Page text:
Nearly everyone agrees humans can be divided into two distinct sexes: full-haired and bald-haired. Sure, there’s a loony fringe which challenges this concept. They say that other sexual characteristics such as chromosomes, reproductive organs, and hormones don’t always correspond with people’s hairlines. They challenge the widely-held belief that the inter-haired (people who have ambiguous hairlines) are defective and grotesque, and argue for the acceptance of a wide array of sexual diversity. Some even say that the essential sexual categories can be better delineated according to the genitalia. Imagine the fate at the onset of phaliarche of a poor baldie who’d been raised for several decades as a fullie just because nothing was dangling between nir legs at birth! But I digress, these viewpoints are really too outlandish to address here.
Because of institutionalized misobaldy, bald-hairs are unfairly treated by society. While bald-hairs make up over thirty-five percent of the genderal population, only twenty-four percent of CEOs of the top Fortune 500 companies are bald-hairs, and only nine-percent of US Senators. Society reserves its greatest derision, however, for the inter-haired. Many inter-hairs attempt to hide their condition with comb-overs and toupees, or by completely shaving their heads to appear bald-headed and fit into a society which is so hostile to presentations outside of the hairline binary.
In a small subset of people, a combination of genetic, hormonal, and psychosocial factors leads to a psychiatric condition known as Hairline Identity Disorder (HID). These individuals have a deeply felt sense that who they are on the inside does not match their scalp. Years ago, psychiatrists believed the best treatment for people with this condition was reparative therapy to rid them of this delusion and curb their compulsive urge to style their hair in ways that were not considered appropriate for their heads. However, there is growing recognition among professionals that a trans-haired identity is not pathological. They propose renaming the condition “hairline dysphoria,” and offer the trans-haired a combination of hormonal adjustment therapy and hair transplants (also known as hairline realignment surgery or HRS) so they can be relieved of their discomfort with their sexual characteristics and live out a cross-haired identity without shame.
A debate rages between trans-haired activists and an angry group of radical bald-liberationists. The trans-haired activists say “hairline is on your scalp; hairstyle is between your ears.” They refuse to let anyone dictate what they can and can’t do with their bodies, or exclude them because of how they comport themselves in the world. The radical baldists say bald-hairs who pass as full-hairs are just trying to access full-haired privilege. When presented with the conundrum of full-hairs who transition to the socially inferior bald status by shaving their heads, the radical baldists accuse them of indulging in a bizarre fetish dubbed autotrichophilia, a sexo-aesthetic inversion wherein their natural trichophilia, or erotic attraction to bald-heads, is pathologically turned inward toward themselves. The radical baldists argue that transbalds fetishize cultural stereotypes of bald-hairs and reinforce the limitations placed on them by hairstyle norms.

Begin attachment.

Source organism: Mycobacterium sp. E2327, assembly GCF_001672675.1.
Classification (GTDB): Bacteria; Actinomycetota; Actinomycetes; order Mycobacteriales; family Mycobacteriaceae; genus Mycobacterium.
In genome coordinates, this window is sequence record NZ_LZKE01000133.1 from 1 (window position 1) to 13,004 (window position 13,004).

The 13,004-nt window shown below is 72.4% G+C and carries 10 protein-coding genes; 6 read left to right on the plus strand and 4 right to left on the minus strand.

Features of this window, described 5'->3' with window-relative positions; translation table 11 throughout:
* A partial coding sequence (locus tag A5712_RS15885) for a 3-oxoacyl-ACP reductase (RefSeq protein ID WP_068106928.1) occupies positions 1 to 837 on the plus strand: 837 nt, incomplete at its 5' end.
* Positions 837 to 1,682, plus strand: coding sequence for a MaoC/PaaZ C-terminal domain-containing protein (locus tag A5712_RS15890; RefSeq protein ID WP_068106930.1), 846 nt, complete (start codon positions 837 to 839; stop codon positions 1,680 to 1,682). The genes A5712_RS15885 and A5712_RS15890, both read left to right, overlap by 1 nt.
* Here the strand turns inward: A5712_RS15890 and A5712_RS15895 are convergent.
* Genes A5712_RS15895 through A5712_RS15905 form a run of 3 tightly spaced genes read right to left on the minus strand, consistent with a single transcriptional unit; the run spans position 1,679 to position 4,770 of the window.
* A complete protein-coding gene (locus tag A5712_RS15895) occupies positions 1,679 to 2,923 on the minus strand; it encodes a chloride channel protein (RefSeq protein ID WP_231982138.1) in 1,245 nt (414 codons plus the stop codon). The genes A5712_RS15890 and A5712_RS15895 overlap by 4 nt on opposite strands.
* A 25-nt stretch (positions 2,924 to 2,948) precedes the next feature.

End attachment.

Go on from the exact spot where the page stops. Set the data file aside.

This debate appears far from over. Hopefully some day the two camps can find a new way of looking at the problem and work together to prevent the suffering caused by a society that sees everyone as a full-hair or a bald-hair and not as unique individuals with the freedom to style their hair as they please.
Is the hair loss drug Propecia a transsexual phenomenon?
On its face this question seems ridiculous. If you asked most consumers of hair loss treatments their reasons for using them, they’d probably tell you they want to appear more manly. That they want to maintain their youth and vigor. That they are transcending their age, not their sex. But aren’t they essentially modifying their bodies to be less male?
Propecia (finasteride) is in fact a common component in the multi-drug hormonal adjustment therapy regimen for male-to-female transsexuals. Finasteride is an enzyme inhibitor that slows the conversion of testosterone to the more potent androgenic hormone dihydrotestosterone (DHT). Just like spironolactone, the other antiandrogen taken by transsexuals, finasteride shifts the pattern of hair growth in androgen-dominant persons toward the pattern of estrogen-dominant persons. With both drugs, the change in hair growth occurs not only on the head, but also on the body. Both drugs can cause breast enlargement, decreased libido, erectile dysfunction, and decreased seminal volume. Whether these results are desired effects or side effects depends on the user.
Incidentally, I find the term hormone replacement therapy (HRT) somewhat misleading in application to transsexuals. HRT is for post-menopausal females who need to replace estrogen that is not being produced anymore. Anti-androgens, for example, don’t replace anything. I think it makes more sense to call it hormonal adjustment therapy. HRT for MTF transsexuals would be testosterone given to re-transitioners who’ve had orchiectomies.
Applying a multisexual analysis, as discussed in my previous post on the reconciliation of social constructionism and biological essentialism, it’s undeniable that “men” who take Propecia for hair loss are transsexual. They certainly would not receive a completely cisgender score of zero on McKinley’s Cisgender-Transgender Rating Scale. A real man would certainly not care so much about nir appearance. Ne would bic nir head before accepting even a small chance of feminization, right?